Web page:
cover image Handing One Another Along: Literature and Social Reflection

Handing One Another Along: Literature and Social Reflection

Robert Coles, Random, $26 (304p) ISBN 978-1-4000-6203-4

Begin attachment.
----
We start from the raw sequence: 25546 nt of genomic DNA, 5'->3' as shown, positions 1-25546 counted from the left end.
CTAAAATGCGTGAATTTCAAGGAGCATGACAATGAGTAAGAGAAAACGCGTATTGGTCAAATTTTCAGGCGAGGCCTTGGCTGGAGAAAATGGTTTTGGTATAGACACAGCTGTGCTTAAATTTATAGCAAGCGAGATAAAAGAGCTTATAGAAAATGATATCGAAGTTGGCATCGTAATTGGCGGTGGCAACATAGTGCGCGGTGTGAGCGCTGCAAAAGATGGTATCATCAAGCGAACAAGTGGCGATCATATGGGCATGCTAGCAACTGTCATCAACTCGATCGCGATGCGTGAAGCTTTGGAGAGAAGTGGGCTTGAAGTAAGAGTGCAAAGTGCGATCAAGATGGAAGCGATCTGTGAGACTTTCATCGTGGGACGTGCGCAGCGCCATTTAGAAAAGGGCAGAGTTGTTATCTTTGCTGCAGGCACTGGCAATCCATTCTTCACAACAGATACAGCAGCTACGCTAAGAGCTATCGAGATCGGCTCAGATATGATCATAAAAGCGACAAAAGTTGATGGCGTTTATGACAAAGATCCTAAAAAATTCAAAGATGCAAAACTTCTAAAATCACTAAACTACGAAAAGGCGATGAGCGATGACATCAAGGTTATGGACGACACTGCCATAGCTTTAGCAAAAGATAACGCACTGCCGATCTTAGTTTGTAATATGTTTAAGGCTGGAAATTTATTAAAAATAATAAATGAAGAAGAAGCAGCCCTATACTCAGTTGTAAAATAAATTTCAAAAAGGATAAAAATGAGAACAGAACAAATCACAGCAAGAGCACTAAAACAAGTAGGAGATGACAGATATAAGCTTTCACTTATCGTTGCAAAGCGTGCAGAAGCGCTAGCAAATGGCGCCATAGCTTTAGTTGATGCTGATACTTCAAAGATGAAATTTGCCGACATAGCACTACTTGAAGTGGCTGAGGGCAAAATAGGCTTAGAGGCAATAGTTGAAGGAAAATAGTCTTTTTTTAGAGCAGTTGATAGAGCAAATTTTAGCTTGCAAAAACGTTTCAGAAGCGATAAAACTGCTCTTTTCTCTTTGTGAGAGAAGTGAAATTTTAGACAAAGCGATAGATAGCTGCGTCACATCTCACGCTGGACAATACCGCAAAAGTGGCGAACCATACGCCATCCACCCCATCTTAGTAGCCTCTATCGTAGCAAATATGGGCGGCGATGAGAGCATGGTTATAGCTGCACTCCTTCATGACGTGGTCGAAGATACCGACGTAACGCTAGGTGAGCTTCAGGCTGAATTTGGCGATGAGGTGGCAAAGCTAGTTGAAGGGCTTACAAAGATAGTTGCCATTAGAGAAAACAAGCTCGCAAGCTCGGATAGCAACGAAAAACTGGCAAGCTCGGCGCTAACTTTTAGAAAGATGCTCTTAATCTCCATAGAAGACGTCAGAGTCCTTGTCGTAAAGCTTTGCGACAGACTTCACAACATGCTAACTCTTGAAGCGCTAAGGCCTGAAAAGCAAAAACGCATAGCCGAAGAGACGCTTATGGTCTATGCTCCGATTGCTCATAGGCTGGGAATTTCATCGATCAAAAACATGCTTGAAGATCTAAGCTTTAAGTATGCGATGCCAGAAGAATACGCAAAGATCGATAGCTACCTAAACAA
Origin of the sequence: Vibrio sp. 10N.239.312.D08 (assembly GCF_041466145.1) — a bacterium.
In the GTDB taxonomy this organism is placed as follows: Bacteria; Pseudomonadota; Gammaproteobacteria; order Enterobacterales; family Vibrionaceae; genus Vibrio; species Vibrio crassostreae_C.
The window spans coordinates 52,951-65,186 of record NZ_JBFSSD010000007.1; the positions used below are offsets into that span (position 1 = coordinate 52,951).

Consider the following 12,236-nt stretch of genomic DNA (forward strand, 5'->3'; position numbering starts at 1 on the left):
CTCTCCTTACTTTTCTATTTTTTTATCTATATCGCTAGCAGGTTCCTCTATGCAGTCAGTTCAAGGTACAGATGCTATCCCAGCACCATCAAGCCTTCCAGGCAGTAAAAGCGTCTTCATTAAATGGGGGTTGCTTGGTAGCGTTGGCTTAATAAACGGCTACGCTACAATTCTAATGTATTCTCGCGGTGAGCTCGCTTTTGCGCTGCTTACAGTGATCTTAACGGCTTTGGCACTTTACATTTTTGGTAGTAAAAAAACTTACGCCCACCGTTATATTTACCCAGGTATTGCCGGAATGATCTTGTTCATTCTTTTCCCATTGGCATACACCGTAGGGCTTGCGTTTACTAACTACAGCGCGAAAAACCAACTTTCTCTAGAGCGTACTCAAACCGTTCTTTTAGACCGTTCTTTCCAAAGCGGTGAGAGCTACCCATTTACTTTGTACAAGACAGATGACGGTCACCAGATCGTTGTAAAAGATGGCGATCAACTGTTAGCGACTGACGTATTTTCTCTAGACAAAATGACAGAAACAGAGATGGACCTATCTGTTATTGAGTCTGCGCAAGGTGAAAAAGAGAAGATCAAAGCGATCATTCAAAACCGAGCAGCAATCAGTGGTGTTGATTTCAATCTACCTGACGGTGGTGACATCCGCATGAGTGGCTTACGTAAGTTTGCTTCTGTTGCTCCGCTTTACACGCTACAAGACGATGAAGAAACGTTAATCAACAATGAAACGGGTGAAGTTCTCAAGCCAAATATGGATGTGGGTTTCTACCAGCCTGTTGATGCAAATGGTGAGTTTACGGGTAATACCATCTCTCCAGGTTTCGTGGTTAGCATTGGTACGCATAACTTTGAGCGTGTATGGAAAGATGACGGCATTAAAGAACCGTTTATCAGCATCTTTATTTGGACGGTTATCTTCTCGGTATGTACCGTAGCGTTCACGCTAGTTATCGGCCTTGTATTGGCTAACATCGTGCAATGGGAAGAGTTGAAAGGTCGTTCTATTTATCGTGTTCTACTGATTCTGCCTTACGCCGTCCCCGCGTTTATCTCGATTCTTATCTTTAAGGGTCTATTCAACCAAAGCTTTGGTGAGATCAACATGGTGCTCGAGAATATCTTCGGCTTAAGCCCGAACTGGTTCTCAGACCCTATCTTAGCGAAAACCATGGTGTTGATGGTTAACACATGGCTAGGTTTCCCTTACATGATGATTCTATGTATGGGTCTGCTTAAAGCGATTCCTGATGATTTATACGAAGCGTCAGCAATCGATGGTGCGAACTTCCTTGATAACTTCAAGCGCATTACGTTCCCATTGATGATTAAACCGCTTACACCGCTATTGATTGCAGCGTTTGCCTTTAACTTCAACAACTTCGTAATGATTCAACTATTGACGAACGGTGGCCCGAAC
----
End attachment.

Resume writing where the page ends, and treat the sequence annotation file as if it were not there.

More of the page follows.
Psychiatrist and Harvard professor Coles (The Moral Intelligence of Children) adapts his undergraduate lectures on literature's contribution to the development of our moral character. The result amounts to both more and less than you might expect from a university course in modern literature. While less than comprehensive and eschewing more technical analyses, it delves into a generous handful of writers and artists—perennials like George Orwell, James Agee, Zora Neale Hurston, Tillie Olsen, Ralph Ellison, and Raymond Carver, among others—with uncommon insight and a personal touch, while offering excerpts of poetry and prose that often whet the appetite for more (a list of familiar titles for further reading appears in an appendix). Coles taps into the unintentional consonance between very different writers living and working in different circumstances but nonetheless writing from an abiding need for social introspection, justice, and communion across pernicious divisions of class, race, gender, ability—lines we inculcate to our own spiritual detriment. While recapitulating an undergraduate course, the book is more than an introduction to these authors; its approach will also be freshly appealing to many who have read some or even all of the writers cited. (Aug.)